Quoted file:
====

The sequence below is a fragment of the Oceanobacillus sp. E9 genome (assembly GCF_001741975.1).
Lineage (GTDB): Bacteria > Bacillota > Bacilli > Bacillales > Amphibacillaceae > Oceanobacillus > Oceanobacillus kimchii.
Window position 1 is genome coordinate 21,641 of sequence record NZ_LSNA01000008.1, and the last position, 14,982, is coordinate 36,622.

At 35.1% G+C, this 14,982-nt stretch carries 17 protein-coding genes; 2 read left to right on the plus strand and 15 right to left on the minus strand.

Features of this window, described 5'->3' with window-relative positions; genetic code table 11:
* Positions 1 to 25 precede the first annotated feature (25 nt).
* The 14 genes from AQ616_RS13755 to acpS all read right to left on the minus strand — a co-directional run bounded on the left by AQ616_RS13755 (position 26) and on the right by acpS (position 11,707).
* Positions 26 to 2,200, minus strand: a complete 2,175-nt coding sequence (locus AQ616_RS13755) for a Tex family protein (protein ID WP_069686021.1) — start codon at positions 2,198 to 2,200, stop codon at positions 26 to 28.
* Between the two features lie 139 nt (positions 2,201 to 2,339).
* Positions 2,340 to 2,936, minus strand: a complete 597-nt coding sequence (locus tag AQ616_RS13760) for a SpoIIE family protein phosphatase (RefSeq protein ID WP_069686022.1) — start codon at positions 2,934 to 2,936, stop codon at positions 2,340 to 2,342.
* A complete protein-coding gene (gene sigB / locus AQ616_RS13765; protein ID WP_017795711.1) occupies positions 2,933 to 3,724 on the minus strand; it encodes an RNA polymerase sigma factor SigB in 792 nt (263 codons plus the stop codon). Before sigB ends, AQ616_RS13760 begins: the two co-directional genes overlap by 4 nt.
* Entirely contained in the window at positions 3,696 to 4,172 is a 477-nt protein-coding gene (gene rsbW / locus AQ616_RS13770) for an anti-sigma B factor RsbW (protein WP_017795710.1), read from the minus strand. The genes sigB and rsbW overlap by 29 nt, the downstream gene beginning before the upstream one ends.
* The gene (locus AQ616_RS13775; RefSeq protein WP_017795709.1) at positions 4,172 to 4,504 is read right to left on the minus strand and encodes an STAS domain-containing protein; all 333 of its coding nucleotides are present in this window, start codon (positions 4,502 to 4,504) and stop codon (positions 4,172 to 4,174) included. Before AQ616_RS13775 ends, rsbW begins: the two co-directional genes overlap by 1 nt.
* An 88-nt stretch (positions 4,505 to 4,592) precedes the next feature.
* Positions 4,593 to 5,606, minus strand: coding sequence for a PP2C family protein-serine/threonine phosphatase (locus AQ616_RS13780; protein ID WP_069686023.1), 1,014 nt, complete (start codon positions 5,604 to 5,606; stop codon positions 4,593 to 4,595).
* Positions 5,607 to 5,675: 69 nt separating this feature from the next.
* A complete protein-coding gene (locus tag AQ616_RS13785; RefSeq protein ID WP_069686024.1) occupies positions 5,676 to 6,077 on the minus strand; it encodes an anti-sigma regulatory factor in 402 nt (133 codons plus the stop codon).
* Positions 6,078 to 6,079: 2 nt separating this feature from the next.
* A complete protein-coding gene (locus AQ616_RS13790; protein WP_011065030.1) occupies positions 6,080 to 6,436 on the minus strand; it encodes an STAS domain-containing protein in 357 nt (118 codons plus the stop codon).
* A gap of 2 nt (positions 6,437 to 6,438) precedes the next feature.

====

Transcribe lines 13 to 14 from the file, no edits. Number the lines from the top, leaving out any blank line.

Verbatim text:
* The gene (locus AQ616_RS13775; RefSeq protein WP_017795709.1) at positions 4,172 to 4,504 is read right to left on the minus strand and encodes an STAS domain-containing protein; all 333 of its coding nucleotides are present in this window, start codon (positions 4,502 to 4,504) and stop codon (positions 4,172 to 4,174) included. Before AQ616_RS13775 ends, rsbW begins: the two co-directional genes overlap by 1 nt.
* An 88-nt stretch (positions 4,505 to 4,592) precedes the next feature.